December 2, 1999
Civil Rights Redux
The director reaches back to his youth to complete his film quartet
by Marvin Caplan.
Louisiana State University Press, $29.95
Black and white liberals, among them an inordinate number of Jews, who fought the civil rights battles of the 1940s, '50s and '60s, are now often seen as faintly archaic figures.
Except for Martin Luther King Jr., few of their names are remembered, and even some of their victories, such as affirmative action legislation, are now under widespread attack.
It is the merit of Marvin Caplan's "Farther Along" to recall the idealism and fervor of the pioneers in a struggle that changed the face of American society and went a long way in overcoming deep-rooted institutional prejudices.
Caplan was born into a family that boasted generations of kosher butchers, first in Russia and then in his native Philadelphia. He was liberated from following the family tradition by joining the army during World War II.
After his discharge, Caplan accepted the invitation of army buddy Harry Bernstein, later to serve with distinction as labor editor of the Los Angeles Times, to establish the monthly "Southern Jewish Outlook" in Richmond, Virginia.
One of the sprightliest chapters in the book describes the efforts of the two young vets to keep the paper afloat, pugnaciously dedicated to end racial segregation and discrimination in the capital of the old Confederacy.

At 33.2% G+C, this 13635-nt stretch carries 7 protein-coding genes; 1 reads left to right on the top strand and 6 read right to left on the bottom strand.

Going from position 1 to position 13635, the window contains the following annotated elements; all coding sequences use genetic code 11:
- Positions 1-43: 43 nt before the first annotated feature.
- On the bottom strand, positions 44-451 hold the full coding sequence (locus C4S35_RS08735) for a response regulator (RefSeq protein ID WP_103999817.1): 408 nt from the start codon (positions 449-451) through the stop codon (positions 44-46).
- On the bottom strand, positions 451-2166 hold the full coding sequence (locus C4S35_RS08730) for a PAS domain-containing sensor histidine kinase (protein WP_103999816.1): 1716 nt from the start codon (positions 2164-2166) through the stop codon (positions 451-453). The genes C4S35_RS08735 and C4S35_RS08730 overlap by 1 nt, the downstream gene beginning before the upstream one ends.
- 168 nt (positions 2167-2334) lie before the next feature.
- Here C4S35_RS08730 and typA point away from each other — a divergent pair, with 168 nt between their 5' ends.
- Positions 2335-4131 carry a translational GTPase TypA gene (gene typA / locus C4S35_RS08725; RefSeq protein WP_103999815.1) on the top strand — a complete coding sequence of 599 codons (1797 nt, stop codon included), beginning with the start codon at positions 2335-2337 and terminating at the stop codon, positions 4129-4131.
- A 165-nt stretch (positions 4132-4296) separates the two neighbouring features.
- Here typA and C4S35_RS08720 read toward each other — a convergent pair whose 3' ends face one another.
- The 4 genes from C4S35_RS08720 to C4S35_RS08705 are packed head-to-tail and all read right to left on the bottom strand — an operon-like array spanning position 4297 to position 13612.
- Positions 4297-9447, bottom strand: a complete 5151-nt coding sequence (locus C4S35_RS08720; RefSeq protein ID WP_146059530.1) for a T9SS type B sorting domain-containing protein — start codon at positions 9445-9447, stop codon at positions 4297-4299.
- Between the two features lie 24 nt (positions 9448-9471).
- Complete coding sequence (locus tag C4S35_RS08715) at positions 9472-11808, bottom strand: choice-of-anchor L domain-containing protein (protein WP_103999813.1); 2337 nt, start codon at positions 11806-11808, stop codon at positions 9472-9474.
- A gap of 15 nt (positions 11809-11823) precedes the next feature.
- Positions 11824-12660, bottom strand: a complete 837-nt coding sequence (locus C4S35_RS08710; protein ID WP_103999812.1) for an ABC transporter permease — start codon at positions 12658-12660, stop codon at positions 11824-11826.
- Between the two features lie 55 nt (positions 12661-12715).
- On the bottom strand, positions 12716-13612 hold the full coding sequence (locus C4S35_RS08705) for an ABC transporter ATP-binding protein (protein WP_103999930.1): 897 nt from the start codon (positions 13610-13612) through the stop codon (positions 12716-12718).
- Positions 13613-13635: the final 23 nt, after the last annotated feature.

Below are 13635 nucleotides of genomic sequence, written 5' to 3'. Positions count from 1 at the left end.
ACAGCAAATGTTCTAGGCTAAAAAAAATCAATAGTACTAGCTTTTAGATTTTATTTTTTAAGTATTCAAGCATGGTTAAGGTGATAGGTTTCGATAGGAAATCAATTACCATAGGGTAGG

In the morning, Caplan might sell a badly needed ad to the Jewish owner of a large laundry and dry cleaning establishment, and in the afternoon turn out to support the black women pickets trying to unionize the place.
He also did battle, during Israel's War of Independence, against the anti-Zionist American Council for Judaism and founded the local chapter of the Labor Zionist Organization of America.
After four years in Richmond, Caplan moved on to Washington, D.C. and became a reporter for the Fairchild chain of business publications, but he carried his ideals and ideology with him.
He became a founder and first president of Neighbors, Inc., a group that formed the first integrated housing bloc in the strictly segregated national capital.
After participating in the civil rights struggle as a grassroots volunteer for 15 years, Caplan became a full-time professional in 1963 as executive director of the Leadership Conference on Civil Rights.
For the next 18 years, Caplan was a participant and ringside observer of the country's most crucial civil rights battles, which he ably documents.
Caplan fought the good fight not only in the halls of Congress, but an equally difficult one within his own family. Despite the clear unhappiness of his three children, he insisted on their attendance at a 90 percent black public school, which had been deserted by almost all other white students.
Now in his seventies and still living in an integrated Washington neighborhood, Caplan, a widower, looks back on his life's work with pride, but few illusions. "In the decades that followed [the '60s], victories that once seemed indisputable advances to us -- affirmative action, racial integration, for instance -- are often questioned by the very ones we thought would benefit from them," he writes.